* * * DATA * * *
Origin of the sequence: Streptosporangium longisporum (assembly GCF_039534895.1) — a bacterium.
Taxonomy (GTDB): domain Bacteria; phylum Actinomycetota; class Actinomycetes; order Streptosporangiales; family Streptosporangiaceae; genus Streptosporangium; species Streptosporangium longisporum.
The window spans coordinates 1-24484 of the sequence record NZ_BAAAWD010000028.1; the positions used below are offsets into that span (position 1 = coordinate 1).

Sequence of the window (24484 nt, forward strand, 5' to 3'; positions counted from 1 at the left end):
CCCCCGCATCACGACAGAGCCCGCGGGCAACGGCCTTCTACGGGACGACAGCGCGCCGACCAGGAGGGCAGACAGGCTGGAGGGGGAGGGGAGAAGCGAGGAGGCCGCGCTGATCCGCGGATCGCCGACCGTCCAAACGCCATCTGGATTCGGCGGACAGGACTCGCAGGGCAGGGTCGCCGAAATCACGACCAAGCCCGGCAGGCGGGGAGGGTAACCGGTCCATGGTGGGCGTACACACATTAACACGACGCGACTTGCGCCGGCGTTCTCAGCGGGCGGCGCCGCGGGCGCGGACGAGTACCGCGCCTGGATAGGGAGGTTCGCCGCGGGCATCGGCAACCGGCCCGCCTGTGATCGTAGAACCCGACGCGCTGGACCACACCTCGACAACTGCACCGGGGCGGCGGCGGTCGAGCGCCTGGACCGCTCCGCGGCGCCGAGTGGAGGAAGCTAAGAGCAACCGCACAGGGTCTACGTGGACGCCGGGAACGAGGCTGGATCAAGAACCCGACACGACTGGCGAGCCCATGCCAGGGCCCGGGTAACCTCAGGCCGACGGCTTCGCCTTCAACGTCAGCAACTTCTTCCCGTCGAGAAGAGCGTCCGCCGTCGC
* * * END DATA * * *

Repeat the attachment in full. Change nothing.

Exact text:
Origin of the sequence: Streptosporangium longisporum (assembly GCF_039534895.1) — a bacterium.
Taxonomy (GTDB): domain Bacteria; phylum Actinomycetota; class Actinomycetes; order Streptosporangiales; family Streptosporangiaceae; genus Streptosporangium; species Streptosporangium longisporum.
The window spans coordinates 1-24484 of the sequence record NZ_BAAAWD010000028.1; the positions used below are offsets into that span (position 1 = coordinate 1).

Sequence of the window (24484 nt, forward strand, 5' to 3'; positions counted from 1 at the left end):
CCCCCGCATCACGACAGAGCCCGCGGGCAACGGCCTTCTACGGGACGACAGCGCGCCGACCAGGAGGGCAGACAGGCTGGAGGGGGAGGGGAGAAGCGAGGAGGCCGCGCTGATCCGCGGATCGCCGACCGTCCAAACGCCATCTGGATTCGGCGGACAGGACTCGCAGGGCAGGGTCGCCGAAATCACGACCAAGCCCGGCAGGCGGGGAGGGTAACCGGTCCATGGTGGGCGTACACACATTAACACGACGCGACTTGCGCCGGCGTTCTCAGCGGGCGGCGCCGCGGGCGCGGACGAGTACCGCGCCTGGATAGGGAGGTTCGCCGCGGGCATCGGCAACCGGCCCGCCTGTGATCGTAGAACCCGACGCGCTGGACCACACCTCGACAACTGCACCGGGGCGGCGGCGGTCGAGCGCCTGGACCGCTCCGCGGCGCCGAGTGGAGGAAGCTAAGAGCAACCGCACAGGGTCTACGTGGACGCCGGGAACGAGGCTGGATCAAGAACCCGACACGACTGGCGAGCCCATGCCAGGGCCCGGGTAACCTCAGGCCGACGGCTTCGCCTTCAACGTCAGCAACTTCTTCCCGTCGAGAAGAGCGTCCGCCGTCGC